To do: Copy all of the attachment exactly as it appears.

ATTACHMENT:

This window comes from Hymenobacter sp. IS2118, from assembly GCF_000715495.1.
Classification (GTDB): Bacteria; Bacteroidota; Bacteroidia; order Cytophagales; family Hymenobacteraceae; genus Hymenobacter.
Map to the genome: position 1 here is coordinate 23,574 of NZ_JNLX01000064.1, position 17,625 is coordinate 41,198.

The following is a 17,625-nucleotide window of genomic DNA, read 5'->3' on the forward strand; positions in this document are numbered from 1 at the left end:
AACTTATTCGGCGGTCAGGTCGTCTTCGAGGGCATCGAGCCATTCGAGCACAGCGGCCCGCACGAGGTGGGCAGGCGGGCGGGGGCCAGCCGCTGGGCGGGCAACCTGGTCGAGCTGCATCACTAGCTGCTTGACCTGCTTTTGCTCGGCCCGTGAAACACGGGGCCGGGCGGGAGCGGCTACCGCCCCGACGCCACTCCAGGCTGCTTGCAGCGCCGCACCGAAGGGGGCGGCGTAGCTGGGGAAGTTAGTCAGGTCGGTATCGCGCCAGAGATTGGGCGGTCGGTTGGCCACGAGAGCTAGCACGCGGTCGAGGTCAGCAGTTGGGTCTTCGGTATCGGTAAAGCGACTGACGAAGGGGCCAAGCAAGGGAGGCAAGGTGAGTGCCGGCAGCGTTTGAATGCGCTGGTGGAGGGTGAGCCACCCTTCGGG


This window comes from Hymenobacter sp. IS2118, from assembly GCF_000715495.1.
Classification (GTDB): Bacteria; Bacteroidota; Bacteroidia; order Cytophagales; family Hymenobacteraceae; genus Hymenobacter.
Map to the genome: position 1 here is coordinate 23,574 of NZ_JNLX01000064.1, position 17,625 is coordinate 41,198.

The following is a 17,625-nucleotide window of genomic DNA, read 5'->3' on the forward strand; positions in this document are numbered from 1 at the left end:
AACTTATTCGGCGGTCAGGTCGTCTTCGAGGGCATCGAGCCATTCGAGCACAGCGGCCCGCACGAGGTGGGCAGGCGGGCGGGGGCCAGCCGCTGGGCGGGCAACCTGGTCGAGCTGCATCACTAGCTGCTTGACCTGCTTTTGCTCGGCCCGTGAAACACGGGGCCGGGCGGGAGCGGCTACCGCCCCGACGCCACTCCAGGCTGCTTGCAGCGCCGCACCGAAGGGGGCGGCGTAGCTGGGGAAGTTAGTCAGGTCGGTATCGCGCCAGAGATTGGGCGGTCGGTTGGCCACGAGAGCTAGCACGCGGTCGAGGTCAGCAGTTGGGTCTTCGGTATCGGTAAAGCGACTGACGAAGGGGCCAAGCAAGGGAGGCAAGGTGAGTGCCGGCAGCGTTTGAATGCGCTGGTGGAGGGTGAGCCACCCTTCGGG